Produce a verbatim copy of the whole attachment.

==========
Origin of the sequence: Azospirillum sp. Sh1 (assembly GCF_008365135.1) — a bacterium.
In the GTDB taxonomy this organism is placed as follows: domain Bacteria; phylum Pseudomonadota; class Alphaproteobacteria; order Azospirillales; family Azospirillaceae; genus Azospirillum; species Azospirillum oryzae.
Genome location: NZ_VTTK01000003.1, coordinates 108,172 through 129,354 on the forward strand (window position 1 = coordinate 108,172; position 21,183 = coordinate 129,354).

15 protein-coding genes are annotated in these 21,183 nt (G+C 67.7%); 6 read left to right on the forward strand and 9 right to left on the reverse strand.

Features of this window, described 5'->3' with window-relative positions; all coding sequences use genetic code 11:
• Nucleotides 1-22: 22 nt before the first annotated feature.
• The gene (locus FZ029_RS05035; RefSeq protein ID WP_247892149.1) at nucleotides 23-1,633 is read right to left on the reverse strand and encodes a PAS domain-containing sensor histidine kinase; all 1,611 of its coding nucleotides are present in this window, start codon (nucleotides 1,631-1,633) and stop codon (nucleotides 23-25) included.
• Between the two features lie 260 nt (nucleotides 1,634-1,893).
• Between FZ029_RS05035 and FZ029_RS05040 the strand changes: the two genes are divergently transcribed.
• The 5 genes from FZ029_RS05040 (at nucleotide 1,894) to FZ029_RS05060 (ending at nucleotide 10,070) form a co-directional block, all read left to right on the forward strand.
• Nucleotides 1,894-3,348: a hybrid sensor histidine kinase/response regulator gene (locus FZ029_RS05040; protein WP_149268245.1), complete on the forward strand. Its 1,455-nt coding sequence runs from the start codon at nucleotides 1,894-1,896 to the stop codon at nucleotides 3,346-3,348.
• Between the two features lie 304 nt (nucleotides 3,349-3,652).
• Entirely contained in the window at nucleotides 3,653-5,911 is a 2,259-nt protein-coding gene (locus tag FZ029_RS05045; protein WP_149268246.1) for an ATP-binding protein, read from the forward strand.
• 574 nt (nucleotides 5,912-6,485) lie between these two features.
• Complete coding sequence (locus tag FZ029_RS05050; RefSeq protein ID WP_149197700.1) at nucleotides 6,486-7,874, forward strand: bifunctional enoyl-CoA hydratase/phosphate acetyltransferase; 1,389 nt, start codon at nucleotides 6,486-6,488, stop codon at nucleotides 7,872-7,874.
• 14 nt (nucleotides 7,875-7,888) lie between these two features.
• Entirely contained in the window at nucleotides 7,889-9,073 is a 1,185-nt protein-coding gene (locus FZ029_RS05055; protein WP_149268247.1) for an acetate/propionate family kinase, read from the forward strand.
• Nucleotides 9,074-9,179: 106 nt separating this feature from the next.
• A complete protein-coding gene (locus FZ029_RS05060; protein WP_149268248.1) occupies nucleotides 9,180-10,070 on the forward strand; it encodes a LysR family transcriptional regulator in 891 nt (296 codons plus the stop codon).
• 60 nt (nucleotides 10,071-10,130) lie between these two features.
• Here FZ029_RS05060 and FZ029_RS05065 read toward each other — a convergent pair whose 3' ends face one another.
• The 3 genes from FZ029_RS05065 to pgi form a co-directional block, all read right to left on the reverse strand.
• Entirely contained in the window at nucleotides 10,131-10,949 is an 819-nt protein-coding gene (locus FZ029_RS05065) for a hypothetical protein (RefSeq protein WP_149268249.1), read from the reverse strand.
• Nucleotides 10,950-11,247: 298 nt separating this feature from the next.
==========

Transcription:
Origin of the sequence: Azospirillum sp. Sh1 (assembly GCF_008365135.1) — a bacterium.
In the GTDB taxonomy this organism is placed as follows: domain Bacteria; phylum Pseudomonadota; class Alphaproteobacteria; order Azospirillales; family Azospirillaceae; genus Azospirillum; species Azospirillum oryzae.
Genome location: NZ_VTTK01000003.1, coordinates 108,172 through 129,354 on the forward strand (window position 1 = coordinate 108,172; position 21,183 = coordinate 129,354).

15 protein-coding genes are annotated in these 21,183 nt (G+C 67.7%); 6 read left to right on the forward strand and 9 right to left on the reverse strand.

Features of this window, described 5'->3' with window-relative positions; all coding sequences use genetic code 11:
• Nucleotides 1-22: 22 nt before the first annotated feature.
• The gene (locus FZ029_RS05035; RefSeq protein ID WP_247892149.1) at nucleotides 23-1,633 is read right to left on the reverse strand and encodes a PAS domain-containing sensor histidine kinase; all 1,611 of its coding nucleotides are present in this window, start codon (nucleotides 1,631-1,633) and stop codon (nucleotides 23-25) included.
• Between the two features lie 260 nt (nucleotides 1,634-1,893).
• Between FZ029_RS05035 and FZ029_RS05040 the strand changes: the two genes are divergently transcribed.
• The 5 genes from FZ029_RS05040 (at nucleotide 1,894) to FZ029_RS05060 (ending at nucleotide 10,070) form a co-directional block, all read left to right on the forward strand.
• Nucleotides 1,894-3,348: a hybrid sensor histidine kinase/response regulator gene (locus FZ029_RS05040; protein WP_149268245.1), complete on the forward strand. Its 1,455-nt coding sequence runs from the start codon at nucleotides 1,894-1,896 to the stop codon at nucleotides 3,346-3,348.
• Between the two features lie 304 nt (nucleotides 3,349-3,652).
• Entirely contained in the window at nucleotides 3,653-5,911 is a 2,259-nt protein-coding gene (locus tag FZ029_RS05045; protein WP_149268246.1) for an ATP-binding protein, read from the forward strand.
• 574 nt (nucleotides 5,912-6,485) lie between these two features.
• Complete coding sequence (locus tag FZ029_RS05050; RefSeq protein ID WP_149197700.1) at nucleotides 6,486-7,874, forward strand: bifunctional enoyl-CoA hydratase/phosphate acetyltransferase; 1,389 nt, start codon at nucleotides 6,486-6,488, stop codon at nucleotides 7,872-7,874.
• 14 nt (nucleotides 7,875-7,888) lie between these two features.
• Entirely contained in the window at nucleotides 7,889-9,073 is a 1,185-nt protein-coding gene (locus FZ029_RS05055; protein WP_149268247.1) for an acetate/propionate family kinase, read from the forward strand.
• Nucleotides 9,074-9,179: 106 nt separating this feature from the next.
• A complete protein-coding gene (locus FZ029_RS05060; protein WP_149268248.1) occupies nucleotides 9,180-10,070 on the forward strand; it encodes a LysR family transcriptional regulator in 891 nt (296 codons plus the stop codon).
• 60 nt (nucleotides 10,071-10,130) lie between these two features.
• Here FZ029_RS05060 and FZ029_RS05065 read toward each other — a convergent pair whose 3' ends face one another.
• The 3 genes from FZ029_RS05065 to pgi form a co-directional block, all read right to left on the reverse strand.
• Entirely contained in the window at nucleotides 10,131-10,949 is an 819-nt protein-coding gene (locus FZ029_RS05065) for a hypothetical protein (RefSeq protein WP_149268249.1), read from the reverse strand.
• Nucleotides 10,950-11,247: 298 nt separating this feature from the next.